The incoming administration of President-elect Joe Biden warned on Tuesday that any transformational change in the immigration system would not happen overnight, trying to temper expectations that a Democrat in the White House would quickly dismantle the years of harsh and chaotic policy of the Trump administration.
Transition officials, however, discussed plans to change procedures for asylum seekers at the southern border. The incoming administration has said it wants to identify the most vulnerable immigrants and process their applications first – rather than on a first come, first served basis.
The change is part of Biden’s team plan to completely rethink how asylum claims are processed, transition officials said during a call with reporters.
“The goal is to change the way people are greeted at the border, to make the process more efficient, to make it fairer, to make it more humane,” said a Biden transition official. “This means allowing asylum officers to adjudicate on claims so that asylum seekers are not stuck in court proceedings for years.
The severe restrictions placed on immigrants by the Trump administration – and all the changes in policy, personnel and logistics that come with it – mean the system will need to be carefully put back in place, a Biden transition official said.
“It’s a huge challenge, really, because the current administration has broken so much,” said a transition official.
The Trump administration issued an order, citing the pandemic, which prevents most immigrants from accessing the U.S. immigration system. Before the pandemic, border officials regulated the number of immigrants allowed to enter the United States at official crossings to seek asylum, a process known as queue management or “counting.” .
A Biden transition official said the administration intends to end the count, which began under the Obama administration because it artificially limits capacity, reduces access to the country’s immigration system and deters immigrants from seeking protection in the United States. In October, an office of the Inspector General of the Department of Homeland Security report found that U.S. officials who returned asylum seekers to official border crossings told immigrants they had no space to process them whether they could or not.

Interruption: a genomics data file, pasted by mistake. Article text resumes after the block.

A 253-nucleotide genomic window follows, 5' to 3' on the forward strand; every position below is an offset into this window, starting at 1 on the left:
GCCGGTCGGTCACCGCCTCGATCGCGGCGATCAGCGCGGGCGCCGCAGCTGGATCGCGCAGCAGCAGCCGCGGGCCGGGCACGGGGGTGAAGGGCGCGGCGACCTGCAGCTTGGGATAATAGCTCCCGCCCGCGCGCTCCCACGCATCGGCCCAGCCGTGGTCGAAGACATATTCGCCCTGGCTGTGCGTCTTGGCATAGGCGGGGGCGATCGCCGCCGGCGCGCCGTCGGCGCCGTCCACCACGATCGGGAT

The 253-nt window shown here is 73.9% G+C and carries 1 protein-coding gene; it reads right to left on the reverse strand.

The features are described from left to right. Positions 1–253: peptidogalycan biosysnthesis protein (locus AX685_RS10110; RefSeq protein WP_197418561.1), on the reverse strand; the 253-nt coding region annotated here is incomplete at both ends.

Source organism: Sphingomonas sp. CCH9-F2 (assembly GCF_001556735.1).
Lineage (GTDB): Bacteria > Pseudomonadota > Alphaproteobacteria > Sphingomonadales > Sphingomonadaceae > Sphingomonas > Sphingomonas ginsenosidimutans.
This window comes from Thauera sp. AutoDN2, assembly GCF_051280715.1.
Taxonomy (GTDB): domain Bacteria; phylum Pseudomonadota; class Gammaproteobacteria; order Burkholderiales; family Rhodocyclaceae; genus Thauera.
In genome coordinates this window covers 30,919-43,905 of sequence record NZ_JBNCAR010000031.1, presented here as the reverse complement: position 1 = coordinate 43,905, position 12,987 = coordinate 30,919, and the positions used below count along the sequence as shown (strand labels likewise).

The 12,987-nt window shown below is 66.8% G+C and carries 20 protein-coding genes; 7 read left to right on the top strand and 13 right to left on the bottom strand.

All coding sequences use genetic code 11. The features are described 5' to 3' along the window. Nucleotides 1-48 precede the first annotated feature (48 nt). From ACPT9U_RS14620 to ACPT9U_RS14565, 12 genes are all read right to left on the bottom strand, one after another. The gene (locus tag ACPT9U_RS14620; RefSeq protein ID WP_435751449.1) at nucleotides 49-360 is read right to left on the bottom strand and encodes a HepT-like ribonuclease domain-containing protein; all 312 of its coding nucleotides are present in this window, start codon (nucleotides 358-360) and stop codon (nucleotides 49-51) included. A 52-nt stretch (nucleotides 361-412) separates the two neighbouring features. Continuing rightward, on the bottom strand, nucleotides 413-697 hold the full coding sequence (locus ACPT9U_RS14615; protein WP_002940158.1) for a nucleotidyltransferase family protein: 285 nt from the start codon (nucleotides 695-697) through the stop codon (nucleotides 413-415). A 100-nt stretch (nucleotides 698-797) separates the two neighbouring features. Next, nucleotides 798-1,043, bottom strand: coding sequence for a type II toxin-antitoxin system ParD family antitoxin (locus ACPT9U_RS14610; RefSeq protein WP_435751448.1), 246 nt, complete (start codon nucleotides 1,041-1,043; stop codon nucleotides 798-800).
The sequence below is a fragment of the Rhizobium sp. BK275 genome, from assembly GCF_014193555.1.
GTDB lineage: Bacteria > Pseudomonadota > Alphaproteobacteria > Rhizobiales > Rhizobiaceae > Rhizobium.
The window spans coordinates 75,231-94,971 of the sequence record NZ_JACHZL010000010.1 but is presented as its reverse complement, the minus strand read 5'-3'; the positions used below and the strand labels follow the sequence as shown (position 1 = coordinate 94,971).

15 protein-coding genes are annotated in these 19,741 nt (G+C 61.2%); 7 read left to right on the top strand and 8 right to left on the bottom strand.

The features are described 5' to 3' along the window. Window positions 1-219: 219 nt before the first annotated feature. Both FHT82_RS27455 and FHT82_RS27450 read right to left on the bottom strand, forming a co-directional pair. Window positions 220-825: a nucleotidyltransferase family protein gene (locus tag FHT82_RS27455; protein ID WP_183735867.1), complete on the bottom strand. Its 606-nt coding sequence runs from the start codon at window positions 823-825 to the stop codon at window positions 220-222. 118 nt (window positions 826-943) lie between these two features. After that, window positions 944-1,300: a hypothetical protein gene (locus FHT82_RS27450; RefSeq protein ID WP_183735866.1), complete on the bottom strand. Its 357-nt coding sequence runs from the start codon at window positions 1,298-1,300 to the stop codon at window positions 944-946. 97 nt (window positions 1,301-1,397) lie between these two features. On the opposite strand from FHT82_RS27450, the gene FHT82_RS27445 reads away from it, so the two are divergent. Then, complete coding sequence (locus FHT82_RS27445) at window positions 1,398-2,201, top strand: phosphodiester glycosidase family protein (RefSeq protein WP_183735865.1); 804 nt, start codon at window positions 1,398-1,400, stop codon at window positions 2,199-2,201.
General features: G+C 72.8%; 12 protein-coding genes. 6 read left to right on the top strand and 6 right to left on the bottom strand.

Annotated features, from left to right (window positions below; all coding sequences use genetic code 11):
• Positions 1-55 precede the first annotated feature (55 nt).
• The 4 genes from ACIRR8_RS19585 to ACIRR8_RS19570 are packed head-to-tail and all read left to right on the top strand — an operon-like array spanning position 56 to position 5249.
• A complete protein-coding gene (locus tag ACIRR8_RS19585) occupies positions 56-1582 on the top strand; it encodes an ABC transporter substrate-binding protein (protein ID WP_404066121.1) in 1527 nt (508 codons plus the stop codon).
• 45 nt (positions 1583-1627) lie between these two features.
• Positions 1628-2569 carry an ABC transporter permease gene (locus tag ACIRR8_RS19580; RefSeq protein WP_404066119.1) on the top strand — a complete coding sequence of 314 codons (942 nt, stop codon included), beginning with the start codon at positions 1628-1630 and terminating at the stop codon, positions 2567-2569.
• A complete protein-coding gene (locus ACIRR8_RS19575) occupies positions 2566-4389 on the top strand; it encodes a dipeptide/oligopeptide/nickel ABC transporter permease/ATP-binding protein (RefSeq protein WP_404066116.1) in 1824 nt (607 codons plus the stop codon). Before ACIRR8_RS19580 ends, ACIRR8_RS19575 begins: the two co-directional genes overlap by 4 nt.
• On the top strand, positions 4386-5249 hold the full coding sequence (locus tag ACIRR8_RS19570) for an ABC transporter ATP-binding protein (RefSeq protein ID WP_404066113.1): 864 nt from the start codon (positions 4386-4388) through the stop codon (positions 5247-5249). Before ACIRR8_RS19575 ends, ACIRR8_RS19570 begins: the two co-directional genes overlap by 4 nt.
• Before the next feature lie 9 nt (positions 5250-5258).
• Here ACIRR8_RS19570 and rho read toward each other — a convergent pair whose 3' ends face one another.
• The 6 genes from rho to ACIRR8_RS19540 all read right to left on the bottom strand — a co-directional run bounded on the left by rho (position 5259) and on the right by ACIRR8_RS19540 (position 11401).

Their plan is different from counting because the intention is to increase processing at the border and prioritize those most in need of protection, a Biden transition official said. The most vulnerable immigrants would be identified with the help of NGOs on the ground.
“Right now people are sleeping outside ports of entry to maintain a place in line and that’s when we have a public health crisis. A terrible situation,” said a Biden transition official. . “The plan is to partner with organizations in Mexico. To make sure we are collaborating and dealing effectively with people waiting to show up at ports.”
The conversation with reporters came a day after Susan Rice, Biden’s choice to head the Home Policy Council, and Jake Sullivan, his choice to be national security adviser, told the Spanish news agency. EFE that it would take months to fully restore the processing of asylum applications at the border.
“The processing capacity at the border isn’t like a light you can just turn on and off,” Rice told EFE. “Migrants and asylum seekers should absolutely not believe those in the region who peddle the idea that the border will suddenly be fully open to handle everyone on day one.”
Rice said the Biden administration will address the root causes of migration, working with civil society, the private sector, governments and international partners. The administration said it hopes to implement a four-year, $ 4 billion plan to fight corruption, boost security and foster prosperity in areas people flee.
“We know that most people will not choose to leave their countries and risk their lives and the lives of their families unless the conditions at home are potentially more dangerous than migration,” Rice told EFE.
Another plan is to expand legal migration pathways that allow people to seek refugee resettlement, temporary workers and other employment-based programs from the Western Hemisphere, including Guatemala, Honduras and El Salvador.
Sullivan said the Biden administration would not immediately end Trump’s Migrant Protection Protocols (MPPs), which require immigrants to wait in Mexico while their U.S. immigration cases are completed. The plan is to end it early in Biden’s administration.
“The MPP has been a disaster from the start and has led to a humanitarian crisis in northern Mexico. But putting the new policy into practice will take time,” Sullivan said. “The current administration has dismantled much of the capacity needed to ensure the safe and orderly treatment of migrants. We need time to increase the processing capacity and do so in accordance with public health requirements.”